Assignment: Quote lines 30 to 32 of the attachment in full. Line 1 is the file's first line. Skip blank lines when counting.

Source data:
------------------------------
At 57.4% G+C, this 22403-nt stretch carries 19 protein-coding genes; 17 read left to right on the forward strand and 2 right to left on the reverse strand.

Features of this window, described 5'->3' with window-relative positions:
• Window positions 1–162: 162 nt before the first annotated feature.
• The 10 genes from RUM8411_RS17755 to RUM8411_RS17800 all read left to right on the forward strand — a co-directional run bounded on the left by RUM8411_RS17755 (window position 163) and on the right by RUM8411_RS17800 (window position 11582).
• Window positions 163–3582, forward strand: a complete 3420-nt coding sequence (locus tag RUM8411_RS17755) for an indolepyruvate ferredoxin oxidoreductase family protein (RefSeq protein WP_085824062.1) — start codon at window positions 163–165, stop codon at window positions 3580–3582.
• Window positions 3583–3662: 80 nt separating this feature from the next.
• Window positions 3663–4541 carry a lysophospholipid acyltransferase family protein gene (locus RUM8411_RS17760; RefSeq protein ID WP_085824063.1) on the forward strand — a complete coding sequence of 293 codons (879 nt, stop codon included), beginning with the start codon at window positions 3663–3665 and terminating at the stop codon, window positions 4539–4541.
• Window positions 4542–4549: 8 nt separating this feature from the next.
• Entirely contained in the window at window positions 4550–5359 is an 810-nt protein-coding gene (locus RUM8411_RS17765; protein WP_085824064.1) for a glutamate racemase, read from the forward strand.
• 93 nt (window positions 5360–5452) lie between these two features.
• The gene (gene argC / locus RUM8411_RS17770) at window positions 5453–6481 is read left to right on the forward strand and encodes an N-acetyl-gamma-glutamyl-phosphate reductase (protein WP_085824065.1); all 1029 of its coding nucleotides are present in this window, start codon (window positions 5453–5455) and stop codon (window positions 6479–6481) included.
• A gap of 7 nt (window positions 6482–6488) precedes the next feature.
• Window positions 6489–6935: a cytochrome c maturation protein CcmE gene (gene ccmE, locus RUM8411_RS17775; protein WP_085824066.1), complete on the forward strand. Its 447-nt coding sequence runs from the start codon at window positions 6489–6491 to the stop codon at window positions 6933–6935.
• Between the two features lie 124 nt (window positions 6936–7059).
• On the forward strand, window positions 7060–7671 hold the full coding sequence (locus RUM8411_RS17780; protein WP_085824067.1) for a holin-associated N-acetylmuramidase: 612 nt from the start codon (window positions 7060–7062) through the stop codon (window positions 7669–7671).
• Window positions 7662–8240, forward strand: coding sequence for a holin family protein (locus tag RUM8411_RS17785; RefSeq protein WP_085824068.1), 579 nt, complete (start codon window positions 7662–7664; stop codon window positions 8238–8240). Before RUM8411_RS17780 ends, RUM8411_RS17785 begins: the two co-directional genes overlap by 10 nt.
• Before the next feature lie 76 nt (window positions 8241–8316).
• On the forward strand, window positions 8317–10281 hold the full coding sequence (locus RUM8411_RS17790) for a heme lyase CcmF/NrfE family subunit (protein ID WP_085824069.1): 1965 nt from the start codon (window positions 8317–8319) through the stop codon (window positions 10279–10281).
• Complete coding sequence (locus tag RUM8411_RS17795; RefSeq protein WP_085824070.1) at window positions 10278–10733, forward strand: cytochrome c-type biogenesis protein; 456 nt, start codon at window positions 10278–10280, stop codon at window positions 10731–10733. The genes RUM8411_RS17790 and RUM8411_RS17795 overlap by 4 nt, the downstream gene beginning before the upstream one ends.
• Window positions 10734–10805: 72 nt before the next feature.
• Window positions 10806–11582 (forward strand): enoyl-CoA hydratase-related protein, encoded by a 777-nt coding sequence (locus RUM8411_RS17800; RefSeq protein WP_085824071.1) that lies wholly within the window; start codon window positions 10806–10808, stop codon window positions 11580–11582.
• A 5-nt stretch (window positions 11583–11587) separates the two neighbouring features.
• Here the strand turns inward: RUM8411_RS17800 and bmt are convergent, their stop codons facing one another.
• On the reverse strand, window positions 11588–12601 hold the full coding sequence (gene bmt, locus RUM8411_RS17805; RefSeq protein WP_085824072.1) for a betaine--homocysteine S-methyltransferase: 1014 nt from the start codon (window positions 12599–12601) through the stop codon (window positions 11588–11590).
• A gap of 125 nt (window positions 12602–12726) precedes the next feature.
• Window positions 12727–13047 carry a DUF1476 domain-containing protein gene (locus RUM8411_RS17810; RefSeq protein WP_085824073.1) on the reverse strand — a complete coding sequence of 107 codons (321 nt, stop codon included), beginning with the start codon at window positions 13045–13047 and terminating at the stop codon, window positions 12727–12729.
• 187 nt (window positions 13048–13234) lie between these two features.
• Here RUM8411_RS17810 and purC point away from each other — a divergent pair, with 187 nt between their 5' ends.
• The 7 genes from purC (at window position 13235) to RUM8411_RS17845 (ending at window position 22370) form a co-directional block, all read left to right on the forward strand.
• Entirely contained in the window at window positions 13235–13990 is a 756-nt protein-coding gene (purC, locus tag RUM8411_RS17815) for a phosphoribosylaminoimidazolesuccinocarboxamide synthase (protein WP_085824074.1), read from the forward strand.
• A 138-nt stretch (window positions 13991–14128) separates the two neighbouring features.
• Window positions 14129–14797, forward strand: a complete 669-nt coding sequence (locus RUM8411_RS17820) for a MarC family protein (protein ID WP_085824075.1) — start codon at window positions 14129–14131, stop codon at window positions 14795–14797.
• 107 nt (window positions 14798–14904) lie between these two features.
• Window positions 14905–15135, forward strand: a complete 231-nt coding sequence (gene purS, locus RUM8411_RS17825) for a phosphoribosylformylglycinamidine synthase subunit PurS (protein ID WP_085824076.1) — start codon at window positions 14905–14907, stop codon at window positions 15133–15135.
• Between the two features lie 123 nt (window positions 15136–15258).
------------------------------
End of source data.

• Entirely contained in the window at window positions 13235–13990 is a 756-nt protein-coding gene (purC, locus tag RUM8411_RS17815) for a phosphoribosylaminoimidazolesuccinocarboxamide synthase (protein WP_085824074.1), read from the forward strand.
• A 138-nt stretch (window positions 13991–14128) separates the two neighbouring features.
• Window positions 14129–14797, forward strand: a complete 669-nt coding sequence (locus RUM8411_RS17820) for a MarC family protein (protein ID WP_085824075.1) — start codon at window positions 14129–14131, stop codon at window positions 14795–14797.